Lincoln on slavery 11


620,000 soldiers died in the American “Civil War”. For what did they die?

This is from Front Page, by Professor Walter Williams:

We call the war of 1861 the Civil War. But is that right? A civil war is a struggle between two or more entities trying to take over the central government. Confederate President Jefferson Davis no more sought to take over Washington, D.C., than George Washington sought to take over London in 1776. Both wars, those of 1776 and 1861, were wars of independence. Such a recognition does not require one to sanction the horrors of slavery.

We might ask, How much of the war was about slavery?

Was President Abraham Lincoln really for outlawing slavery? Let’s look at his words.

In an 1858 letter, Lincoln said, “I have declared a thousand times, and now repeat that, in my opinion neither the General Government, nor any other power outside of the slave states, can constitutionally or rightfully interfere with slaves or slavery where it already exists.”

In a Springfield, Illinois, speech, he explained: “My declarations upon this subject of Negro slavery may be misrepresented but cannot be misunderstood. I have said that I do not understand the Declaration (of Independence) to mean that all men were created equal in all respects.”

Debating Sen. Stephen Douglas, Lincoln said,I am not, nor ever have been, in favor of making voters or jurors of Negroes nor of qualifying them to hold office nor to intermarry with white people; and I will say in addition to this that there is a physical difference between the white and black races, which I believe will forever forbid the two races living together on terms of social and political equality.”

What about Lincoln’s Emancipation Proclamation? Here are his words: “I view the matter (of slaves’ emancipation) as a practical war measure, to be decided upon according to the advantages or disadvantages it may offer to the suppression of the rebellion.” He also wrote: “I will also concede that emancipation would help us in Europe, and convince them that we are incited by something more than ambition.” When Lincoln first drafted the proclamation, war was going badly for the Union.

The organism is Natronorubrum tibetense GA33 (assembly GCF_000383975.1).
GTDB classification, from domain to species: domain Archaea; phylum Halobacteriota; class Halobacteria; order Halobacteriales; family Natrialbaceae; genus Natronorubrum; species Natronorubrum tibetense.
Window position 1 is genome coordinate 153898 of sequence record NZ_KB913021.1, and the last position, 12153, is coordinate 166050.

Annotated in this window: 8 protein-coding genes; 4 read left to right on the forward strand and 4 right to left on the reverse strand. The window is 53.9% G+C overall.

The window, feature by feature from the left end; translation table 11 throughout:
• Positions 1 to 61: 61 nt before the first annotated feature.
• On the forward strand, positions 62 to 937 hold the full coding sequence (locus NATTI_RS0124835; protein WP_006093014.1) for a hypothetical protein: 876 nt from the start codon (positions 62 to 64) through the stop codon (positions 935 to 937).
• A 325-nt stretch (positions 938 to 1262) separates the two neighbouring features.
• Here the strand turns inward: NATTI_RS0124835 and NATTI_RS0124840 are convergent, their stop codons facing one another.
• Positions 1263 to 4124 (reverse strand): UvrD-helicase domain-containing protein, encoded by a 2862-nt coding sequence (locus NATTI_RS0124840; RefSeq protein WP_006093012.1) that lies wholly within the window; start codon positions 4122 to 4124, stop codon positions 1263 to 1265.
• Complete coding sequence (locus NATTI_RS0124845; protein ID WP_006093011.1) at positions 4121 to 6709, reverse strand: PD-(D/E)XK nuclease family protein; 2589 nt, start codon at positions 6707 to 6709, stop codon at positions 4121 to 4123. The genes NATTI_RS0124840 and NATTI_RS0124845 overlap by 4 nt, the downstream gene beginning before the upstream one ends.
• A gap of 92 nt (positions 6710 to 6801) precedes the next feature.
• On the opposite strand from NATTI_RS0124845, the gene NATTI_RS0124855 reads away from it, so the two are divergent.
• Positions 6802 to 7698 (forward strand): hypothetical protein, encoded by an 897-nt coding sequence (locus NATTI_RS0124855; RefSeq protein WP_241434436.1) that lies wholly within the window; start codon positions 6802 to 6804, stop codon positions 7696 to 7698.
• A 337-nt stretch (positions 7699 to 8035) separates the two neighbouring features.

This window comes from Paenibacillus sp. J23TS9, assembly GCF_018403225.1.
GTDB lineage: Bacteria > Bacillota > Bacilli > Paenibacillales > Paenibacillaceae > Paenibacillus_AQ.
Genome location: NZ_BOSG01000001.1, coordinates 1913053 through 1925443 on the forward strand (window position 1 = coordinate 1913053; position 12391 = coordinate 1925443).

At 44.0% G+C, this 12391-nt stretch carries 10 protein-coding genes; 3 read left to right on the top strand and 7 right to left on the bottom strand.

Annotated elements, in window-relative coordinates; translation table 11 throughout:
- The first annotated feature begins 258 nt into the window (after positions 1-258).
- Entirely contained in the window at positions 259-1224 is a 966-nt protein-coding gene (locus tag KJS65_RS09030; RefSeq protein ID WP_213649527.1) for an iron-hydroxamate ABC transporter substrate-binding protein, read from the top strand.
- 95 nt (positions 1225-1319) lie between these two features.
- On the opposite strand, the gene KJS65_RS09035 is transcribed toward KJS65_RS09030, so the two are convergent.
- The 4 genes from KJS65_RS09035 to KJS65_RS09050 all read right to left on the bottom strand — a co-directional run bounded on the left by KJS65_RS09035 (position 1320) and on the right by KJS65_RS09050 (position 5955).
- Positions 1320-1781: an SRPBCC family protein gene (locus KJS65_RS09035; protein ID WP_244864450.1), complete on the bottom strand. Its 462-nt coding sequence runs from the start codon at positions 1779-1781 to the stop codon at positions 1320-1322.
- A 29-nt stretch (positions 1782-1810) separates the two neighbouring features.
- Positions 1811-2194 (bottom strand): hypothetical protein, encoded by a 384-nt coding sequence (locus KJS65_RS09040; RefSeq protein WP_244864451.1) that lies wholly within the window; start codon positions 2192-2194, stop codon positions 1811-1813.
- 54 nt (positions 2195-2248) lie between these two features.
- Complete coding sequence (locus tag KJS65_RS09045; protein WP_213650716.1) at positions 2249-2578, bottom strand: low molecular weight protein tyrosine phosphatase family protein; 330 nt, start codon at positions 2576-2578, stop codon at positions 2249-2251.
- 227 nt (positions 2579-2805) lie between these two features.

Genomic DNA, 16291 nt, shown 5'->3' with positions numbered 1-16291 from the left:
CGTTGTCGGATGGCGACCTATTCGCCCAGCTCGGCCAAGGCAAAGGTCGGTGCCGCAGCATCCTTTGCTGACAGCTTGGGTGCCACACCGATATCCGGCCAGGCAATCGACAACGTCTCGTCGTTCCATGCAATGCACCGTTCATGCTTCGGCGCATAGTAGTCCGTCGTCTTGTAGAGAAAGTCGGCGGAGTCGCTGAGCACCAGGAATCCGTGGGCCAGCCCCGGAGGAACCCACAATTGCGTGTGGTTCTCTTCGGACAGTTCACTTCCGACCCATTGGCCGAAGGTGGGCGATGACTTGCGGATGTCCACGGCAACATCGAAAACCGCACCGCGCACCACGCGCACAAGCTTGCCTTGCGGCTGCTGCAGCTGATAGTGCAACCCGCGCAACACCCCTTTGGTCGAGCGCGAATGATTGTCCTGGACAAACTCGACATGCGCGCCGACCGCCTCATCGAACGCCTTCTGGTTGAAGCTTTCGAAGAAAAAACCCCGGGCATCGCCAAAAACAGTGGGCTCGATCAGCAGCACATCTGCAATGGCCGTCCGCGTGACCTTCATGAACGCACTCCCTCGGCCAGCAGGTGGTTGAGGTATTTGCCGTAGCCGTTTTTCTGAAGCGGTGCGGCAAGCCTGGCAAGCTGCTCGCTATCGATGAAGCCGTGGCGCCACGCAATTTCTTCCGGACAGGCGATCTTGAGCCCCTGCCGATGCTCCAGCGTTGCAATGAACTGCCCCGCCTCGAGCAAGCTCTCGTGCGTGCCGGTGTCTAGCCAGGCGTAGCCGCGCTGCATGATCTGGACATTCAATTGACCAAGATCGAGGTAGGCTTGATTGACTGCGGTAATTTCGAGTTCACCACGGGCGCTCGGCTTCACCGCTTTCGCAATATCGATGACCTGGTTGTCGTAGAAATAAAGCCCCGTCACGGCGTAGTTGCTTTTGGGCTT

London and Paris were considering recognizing the Confederacy and assisting it in its war against the Union.

The Emancipation Proclamation was not a universal declaration. It specifically detailed where slaves were to be freed: only in those states “in rebellion against the United States.” Slaves remained slaves in states not in rebellion — such as Kentucky, Maryland, Delaware and Missouri. The hypocrisy of the Emancipation Proclamation came in for heavy criticism. Lincoln’s own secretary of state, William Seward, sarcastically said, “We show our sympathy with slavery by emancipating slaves where we cannot reach them and holding them in bondage where we can set them free.”

Lincoln did articulate a view of secession that would have been heartily endorsed by the Confederacy:

Any people anywhere, being inclined and having the power, have the right to rise up and shake off the existing government and form a new one that suits them better. … Nor is this right confined to cases in which the whole people of an existing government may choose to exercise it. Any portion of such people that can may revolutionize and make their own of so much of the territory as they inhabit.

Lincoln expressed that view in an 1848 speech in the U.S. House of Representatives, supporting the war with Mexico and the secession of Texas.

So why was the American “Civil War” fought at all, if Lincoln was not against slavery in principle, and was for the right of states to secede from the Union?

Why didn’t Lincoln share the same feelings about Southern secession? Following the money might help with an answer. Throughout most of our nation’s history, the only sources of federal revenue were excise taxes and tariffs. During the 1850s, tariffs amounted to 90 percent of federal revenue. Southern ports paid 75 percent of tariffs in 1859. What “responsible” politician would let that much revenue go?

  • max

    And for those accusing me of heartless “racism”, If America had maintained its conception of itself as a European nation, something Conservatives abandoned post WW2 to their shame, we could always have had a sane immigration policy that allowed for maybe 5 to 10 percent max of non-whites. But those non-whites with high IQs and a record of accomplishment. Nice men like Williams and Sowell and Carson could still have existed in a European America but free from the pathologies that accompany African populations everywhere.

    • Do Europeans have no pathologies that should exclude them?

  • max

    Lincoln also wanted to repatriate the blacks back to Africa. I wish he had lived to carry that out. That would have been the best thing for both people. Look at the disaster we have had trying to assimilate blacks since the Civil War. I would love a libertarian free market state. But we don’t have that and may never have that. It may be that some form of altruism and collectivism is just genetically imbedded in humans especially Europeans.